While most dig­i­tal mar­keters are inti­mately famil­iar with using rec­om­men­da­tions to pro­mote prod­ucts and other con­tent, it’s impor­tant to look at what makes for effective—or ineffective—recommendations strategies.

Suc­cess­ful rec­om­men­da­tions that deliver real, mea­sured returns are built on under­stand­ing how prod­ucts are related to each other in var­i­ous ways, ver­sus just look­ing for prod­ucts that are cat­e­gor­i­cally sim­i­lar. This means mak­ing rec­om­men­da­tions based on many con­tex­tual fac­tors, from a person’s past buy­ing his­tory to where they are from to what items they are view­ing in their cur­rent session.

Mar­keters need a sys­tem that can make pow­er­ful rec­om­men­da­tions based on: 

Con­tex­tual sim­i­lar­ity.

When solv­ing con­tex­tual sim­i­lar­ity prob­lems, a rec­om­men­da­tions engine should take less obvi­ous rela­tion­ships into account: Do the two prod­ucts belong to the same brand? Are they in the same price range? Do they have sim­i­lar rat­ings from sim­i­lar users? These types of deci­sions are best made by a search engine that can quickly deter­mine con­tex­tual sim­i­lar­ity between semi-structured data objects.

Affin­ity between items.

Prod­ucts can also be “linked” by users’ brows­ing and pur­chase behav­ior. Con­sider the clas­sic association-rule exam­ple of beer and dia­pers: dur­ing cer­tain times of the day, male shop­pers tend to buy them together, even though on the sur­face, the items are com­pletely unre­lated. Valu­able insights can be gained from uncov­er­ing these unex­pected asso­ci­a­tions. Under­stand­ing the affin­ity of one item to another based on observed user behav­ior can be a sig­nif­i­cant ana­lyt­ics challenge—especially when you’re deal­ing with mas­sive scale—and requires the use of mul­ti­ple algorithms.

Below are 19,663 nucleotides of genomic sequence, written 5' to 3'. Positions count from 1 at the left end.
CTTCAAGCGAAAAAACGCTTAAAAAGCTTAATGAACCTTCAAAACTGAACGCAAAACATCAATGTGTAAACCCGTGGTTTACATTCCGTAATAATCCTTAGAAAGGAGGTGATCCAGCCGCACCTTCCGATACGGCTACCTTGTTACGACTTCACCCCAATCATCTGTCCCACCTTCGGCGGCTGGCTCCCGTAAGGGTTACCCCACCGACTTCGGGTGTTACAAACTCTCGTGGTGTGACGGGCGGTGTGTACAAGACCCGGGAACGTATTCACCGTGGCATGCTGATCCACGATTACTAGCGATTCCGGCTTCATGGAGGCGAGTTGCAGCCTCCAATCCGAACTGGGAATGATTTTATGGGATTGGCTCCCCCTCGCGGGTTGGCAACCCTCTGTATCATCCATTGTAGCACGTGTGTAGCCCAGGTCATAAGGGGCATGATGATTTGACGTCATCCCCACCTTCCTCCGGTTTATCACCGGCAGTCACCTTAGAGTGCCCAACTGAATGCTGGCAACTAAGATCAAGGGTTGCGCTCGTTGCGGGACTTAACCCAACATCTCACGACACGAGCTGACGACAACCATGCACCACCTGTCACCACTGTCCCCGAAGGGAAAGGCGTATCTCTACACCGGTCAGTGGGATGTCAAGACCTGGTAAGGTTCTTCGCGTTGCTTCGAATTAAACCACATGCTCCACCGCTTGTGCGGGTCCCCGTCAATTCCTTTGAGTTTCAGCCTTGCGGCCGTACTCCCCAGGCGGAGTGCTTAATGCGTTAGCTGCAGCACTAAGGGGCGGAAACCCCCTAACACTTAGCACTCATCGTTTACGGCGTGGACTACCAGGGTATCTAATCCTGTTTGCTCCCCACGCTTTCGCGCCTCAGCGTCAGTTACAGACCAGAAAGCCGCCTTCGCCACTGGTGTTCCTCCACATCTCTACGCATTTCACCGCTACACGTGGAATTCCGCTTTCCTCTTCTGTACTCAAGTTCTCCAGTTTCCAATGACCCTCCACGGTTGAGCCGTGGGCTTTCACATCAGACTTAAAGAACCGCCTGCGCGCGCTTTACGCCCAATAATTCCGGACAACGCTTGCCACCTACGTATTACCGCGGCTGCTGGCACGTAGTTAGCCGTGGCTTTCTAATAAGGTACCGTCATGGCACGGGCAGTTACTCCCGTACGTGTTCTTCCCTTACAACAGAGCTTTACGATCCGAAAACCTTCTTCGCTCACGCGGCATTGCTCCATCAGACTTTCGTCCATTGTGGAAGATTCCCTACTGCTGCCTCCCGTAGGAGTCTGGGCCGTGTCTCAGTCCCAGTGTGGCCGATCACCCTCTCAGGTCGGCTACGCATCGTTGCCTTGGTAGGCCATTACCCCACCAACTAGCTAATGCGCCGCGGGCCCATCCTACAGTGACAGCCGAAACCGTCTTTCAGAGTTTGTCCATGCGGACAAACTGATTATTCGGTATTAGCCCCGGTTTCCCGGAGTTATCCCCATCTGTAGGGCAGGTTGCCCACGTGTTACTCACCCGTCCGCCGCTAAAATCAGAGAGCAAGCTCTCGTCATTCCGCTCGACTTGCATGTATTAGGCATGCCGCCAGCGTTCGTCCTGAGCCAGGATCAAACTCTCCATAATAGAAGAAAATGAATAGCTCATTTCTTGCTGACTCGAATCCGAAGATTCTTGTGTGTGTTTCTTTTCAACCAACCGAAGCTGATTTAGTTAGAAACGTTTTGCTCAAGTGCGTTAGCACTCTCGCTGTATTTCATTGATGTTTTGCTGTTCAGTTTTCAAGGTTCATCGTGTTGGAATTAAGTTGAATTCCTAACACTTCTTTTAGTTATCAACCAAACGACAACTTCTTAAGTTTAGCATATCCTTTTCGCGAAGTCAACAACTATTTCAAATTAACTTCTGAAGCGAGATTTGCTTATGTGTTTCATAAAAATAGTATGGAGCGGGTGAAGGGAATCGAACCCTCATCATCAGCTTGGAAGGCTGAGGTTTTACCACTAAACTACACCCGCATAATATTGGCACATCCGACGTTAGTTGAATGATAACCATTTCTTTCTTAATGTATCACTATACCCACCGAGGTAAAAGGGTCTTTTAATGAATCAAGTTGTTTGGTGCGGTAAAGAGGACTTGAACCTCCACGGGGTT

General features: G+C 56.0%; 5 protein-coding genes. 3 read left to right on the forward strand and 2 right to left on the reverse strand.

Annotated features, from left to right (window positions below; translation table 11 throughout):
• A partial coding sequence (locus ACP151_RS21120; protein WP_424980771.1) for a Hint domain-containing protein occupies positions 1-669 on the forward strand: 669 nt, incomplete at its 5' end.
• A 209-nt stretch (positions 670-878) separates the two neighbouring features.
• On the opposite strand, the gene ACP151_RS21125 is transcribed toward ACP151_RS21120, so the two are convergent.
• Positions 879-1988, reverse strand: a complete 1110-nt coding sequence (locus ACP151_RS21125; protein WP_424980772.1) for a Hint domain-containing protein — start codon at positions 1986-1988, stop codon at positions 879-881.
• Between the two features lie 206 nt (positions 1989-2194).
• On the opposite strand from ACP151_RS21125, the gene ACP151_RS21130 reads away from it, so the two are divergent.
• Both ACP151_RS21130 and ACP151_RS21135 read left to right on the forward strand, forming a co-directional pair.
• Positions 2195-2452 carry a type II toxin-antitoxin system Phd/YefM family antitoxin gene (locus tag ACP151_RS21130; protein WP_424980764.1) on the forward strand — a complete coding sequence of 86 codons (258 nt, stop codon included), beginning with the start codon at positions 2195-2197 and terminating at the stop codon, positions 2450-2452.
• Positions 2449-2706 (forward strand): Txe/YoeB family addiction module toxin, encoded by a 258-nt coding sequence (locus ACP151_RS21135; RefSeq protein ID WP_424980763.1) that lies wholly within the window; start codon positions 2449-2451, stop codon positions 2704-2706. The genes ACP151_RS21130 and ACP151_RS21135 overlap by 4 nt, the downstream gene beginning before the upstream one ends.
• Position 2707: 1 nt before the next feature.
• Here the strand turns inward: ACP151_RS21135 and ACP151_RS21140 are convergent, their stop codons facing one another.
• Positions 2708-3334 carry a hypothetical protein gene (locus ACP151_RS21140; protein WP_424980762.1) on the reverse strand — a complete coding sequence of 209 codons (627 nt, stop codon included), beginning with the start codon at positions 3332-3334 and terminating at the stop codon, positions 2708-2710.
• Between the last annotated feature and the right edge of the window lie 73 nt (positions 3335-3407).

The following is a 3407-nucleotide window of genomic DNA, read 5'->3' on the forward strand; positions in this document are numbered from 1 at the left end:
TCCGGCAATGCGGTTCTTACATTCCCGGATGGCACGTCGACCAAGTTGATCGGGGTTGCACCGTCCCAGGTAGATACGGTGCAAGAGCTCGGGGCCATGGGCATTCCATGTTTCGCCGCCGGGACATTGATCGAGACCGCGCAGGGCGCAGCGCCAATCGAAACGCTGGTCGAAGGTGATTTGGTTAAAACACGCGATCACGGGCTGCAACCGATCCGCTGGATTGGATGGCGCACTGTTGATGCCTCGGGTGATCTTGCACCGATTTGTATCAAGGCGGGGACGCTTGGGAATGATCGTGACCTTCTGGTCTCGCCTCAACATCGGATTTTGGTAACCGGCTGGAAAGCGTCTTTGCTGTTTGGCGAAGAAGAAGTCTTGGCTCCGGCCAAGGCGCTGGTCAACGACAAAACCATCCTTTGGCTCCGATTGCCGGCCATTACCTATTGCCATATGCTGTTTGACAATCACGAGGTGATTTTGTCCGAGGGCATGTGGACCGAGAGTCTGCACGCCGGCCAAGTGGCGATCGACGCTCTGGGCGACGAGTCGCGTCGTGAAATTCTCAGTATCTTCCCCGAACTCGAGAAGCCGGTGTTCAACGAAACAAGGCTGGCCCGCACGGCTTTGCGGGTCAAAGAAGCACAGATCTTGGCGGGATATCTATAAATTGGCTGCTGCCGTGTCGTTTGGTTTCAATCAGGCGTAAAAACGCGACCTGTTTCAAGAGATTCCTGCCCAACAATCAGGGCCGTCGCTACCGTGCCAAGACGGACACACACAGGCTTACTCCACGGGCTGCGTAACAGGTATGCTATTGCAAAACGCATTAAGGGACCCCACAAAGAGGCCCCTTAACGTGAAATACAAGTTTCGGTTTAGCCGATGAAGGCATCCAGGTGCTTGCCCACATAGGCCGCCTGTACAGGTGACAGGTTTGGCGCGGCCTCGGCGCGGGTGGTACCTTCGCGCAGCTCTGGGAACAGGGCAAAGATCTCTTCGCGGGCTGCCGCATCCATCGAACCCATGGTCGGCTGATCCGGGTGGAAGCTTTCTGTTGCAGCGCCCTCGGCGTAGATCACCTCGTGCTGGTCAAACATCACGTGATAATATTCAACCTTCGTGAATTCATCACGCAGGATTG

Rich data.

Your rec­om­men­da­tions will be much more pow­er­ful if the cor­re­spond­ing user data is rich and detailed. The more demo­graphic and behav­ioral infor­ma­tion that can be asso­ci­ated with a user pro­file, the bet­ter, since the rec­om­men­da­tions engine will be bet­ter equipped to draw the right con­clu­sion about what prod­uct sug­ges­tions a user is most likely to respond to.

In part II of our dis­cus­sion on Get­ting the Most from Rec­om­men­da­tions, we’ll take a deeper dive into lever­ag­ing machine learn­ing in rec­om­men­da­tions to increase con­ver­sion and boost revenue.